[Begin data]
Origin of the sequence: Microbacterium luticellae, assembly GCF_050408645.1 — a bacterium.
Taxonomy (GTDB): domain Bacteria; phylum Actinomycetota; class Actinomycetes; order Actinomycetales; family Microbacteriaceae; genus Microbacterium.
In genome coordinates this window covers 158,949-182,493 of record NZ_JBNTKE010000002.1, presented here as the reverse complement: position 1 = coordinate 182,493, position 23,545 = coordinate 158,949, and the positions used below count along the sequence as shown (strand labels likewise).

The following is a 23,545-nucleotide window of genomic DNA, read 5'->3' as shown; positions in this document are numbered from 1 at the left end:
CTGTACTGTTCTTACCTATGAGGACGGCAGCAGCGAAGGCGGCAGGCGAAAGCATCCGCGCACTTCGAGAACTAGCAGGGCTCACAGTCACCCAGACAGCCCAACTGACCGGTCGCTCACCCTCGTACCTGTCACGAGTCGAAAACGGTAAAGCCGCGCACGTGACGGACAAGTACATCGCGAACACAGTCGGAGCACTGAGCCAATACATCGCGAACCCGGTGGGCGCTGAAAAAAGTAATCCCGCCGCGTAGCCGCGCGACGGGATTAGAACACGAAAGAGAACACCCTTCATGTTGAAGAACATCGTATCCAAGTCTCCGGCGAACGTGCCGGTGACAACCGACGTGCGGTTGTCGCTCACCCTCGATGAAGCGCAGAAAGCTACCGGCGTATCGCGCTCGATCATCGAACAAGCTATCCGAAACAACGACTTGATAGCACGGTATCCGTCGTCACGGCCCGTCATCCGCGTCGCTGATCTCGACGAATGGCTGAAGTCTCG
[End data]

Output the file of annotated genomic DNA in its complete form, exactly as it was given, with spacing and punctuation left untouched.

Origin of the sequence: Microbacterium luticellae, assembly GCF_050408645.1 — a bacterium.
Taxonomy (GTDB): domain Bacteria; phylum Actinomycetota; class Actinomycetes; order Actinomycetales; family Microbacteriaceae; genus Microbacterium.
In genome coordinates this window covers 158,949-182,493 of record NZ_JBNTKE010000002.1, presented here as the reverse complement: position 1 = coordinate 182,493, position 23,545 = coordinate 158,949, and the positions used below count along the sequence as shown (strand labels likewise).

The following is a 23,545-nucleotide window of genomic DNA, read 5'->3' as shown; positions in this document are numbered from 1 at the left end:
CTGTACTGTTCTTACCTATGAGGACGGCAGCAGCGAAGGCGGCAGGCGAAAGCATCCGCGCACTTCGAGAACTAGCAGGGCTCACAGTCACCCAGACAGCCCAACTGACCGGTCGCTCACCCTCGTACCTGTCACGAGTCGAAAACGGTAAAGCCGCGCACGTGACGGACAAGTACATCGCGAACACAGTCGGAGCACTGAGCCAATACATCGCGAACCCGGTGGGCGCTGAAAAAAGTAATCCCGCCGCGTAGCCGCGCGACGGGATTAGAACACGAAAGAGAACACCCTTCATGTTGAAGAACATCGTATCCAAGTCTCCGGCGAACGTGCCGGTGACAACCGACGTGCGGTTGTCGCTCACCCTCGATGAAGCGCAGAAAGCTACCGGCGTATCGCGCTCGATCATCGAACAAGCTATCCGAAACAACGACTTGATAGCACGGTATCCGTCGTCACGGCCCGTCATCCGCGTCGCTGATCTCGACGAATGGCTGAAGTCTCG